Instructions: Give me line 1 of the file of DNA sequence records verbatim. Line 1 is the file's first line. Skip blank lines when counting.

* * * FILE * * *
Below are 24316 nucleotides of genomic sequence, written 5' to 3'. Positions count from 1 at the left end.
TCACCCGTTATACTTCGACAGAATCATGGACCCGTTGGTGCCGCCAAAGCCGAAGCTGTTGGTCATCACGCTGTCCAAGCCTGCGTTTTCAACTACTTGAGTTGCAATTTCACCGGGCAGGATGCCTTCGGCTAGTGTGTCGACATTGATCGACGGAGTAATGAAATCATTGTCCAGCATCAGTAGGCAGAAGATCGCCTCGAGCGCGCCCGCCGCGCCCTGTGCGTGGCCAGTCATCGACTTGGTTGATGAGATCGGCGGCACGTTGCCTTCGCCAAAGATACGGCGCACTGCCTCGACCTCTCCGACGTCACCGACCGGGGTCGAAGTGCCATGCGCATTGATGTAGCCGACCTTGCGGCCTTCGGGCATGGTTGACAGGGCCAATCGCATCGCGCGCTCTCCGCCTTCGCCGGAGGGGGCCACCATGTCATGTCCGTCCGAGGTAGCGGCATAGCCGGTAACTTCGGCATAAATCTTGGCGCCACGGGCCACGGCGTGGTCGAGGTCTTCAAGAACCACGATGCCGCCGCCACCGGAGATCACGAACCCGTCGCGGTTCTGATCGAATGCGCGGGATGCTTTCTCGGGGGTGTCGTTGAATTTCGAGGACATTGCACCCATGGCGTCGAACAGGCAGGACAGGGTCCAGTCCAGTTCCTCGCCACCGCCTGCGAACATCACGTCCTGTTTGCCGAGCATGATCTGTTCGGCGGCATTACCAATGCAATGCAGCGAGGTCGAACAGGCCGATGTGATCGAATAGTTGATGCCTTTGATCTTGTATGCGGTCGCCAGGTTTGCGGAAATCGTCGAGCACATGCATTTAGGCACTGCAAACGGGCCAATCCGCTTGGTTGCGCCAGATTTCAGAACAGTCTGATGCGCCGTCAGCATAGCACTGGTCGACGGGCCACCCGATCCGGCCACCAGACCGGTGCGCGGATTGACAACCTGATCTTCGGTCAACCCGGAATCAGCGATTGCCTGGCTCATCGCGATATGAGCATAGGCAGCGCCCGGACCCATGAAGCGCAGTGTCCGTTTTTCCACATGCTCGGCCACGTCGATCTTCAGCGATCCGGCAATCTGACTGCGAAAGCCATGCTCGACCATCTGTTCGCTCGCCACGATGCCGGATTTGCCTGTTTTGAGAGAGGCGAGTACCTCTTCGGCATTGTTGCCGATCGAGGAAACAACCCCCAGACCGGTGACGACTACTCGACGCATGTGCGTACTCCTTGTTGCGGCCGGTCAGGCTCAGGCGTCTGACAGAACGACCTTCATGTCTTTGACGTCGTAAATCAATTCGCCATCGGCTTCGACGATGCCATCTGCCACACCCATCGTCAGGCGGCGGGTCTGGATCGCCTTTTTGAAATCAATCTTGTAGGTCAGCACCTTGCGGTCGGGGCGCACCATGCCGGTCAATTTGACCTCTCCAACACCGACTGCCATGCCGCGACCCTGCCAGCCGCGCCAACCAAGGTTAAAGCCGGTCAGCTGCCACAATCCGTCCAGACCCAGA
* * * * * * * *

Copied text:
Below are 24316 nucleotides of genomic sequence, written 5' to 3'. Positions count from 1 at the left end.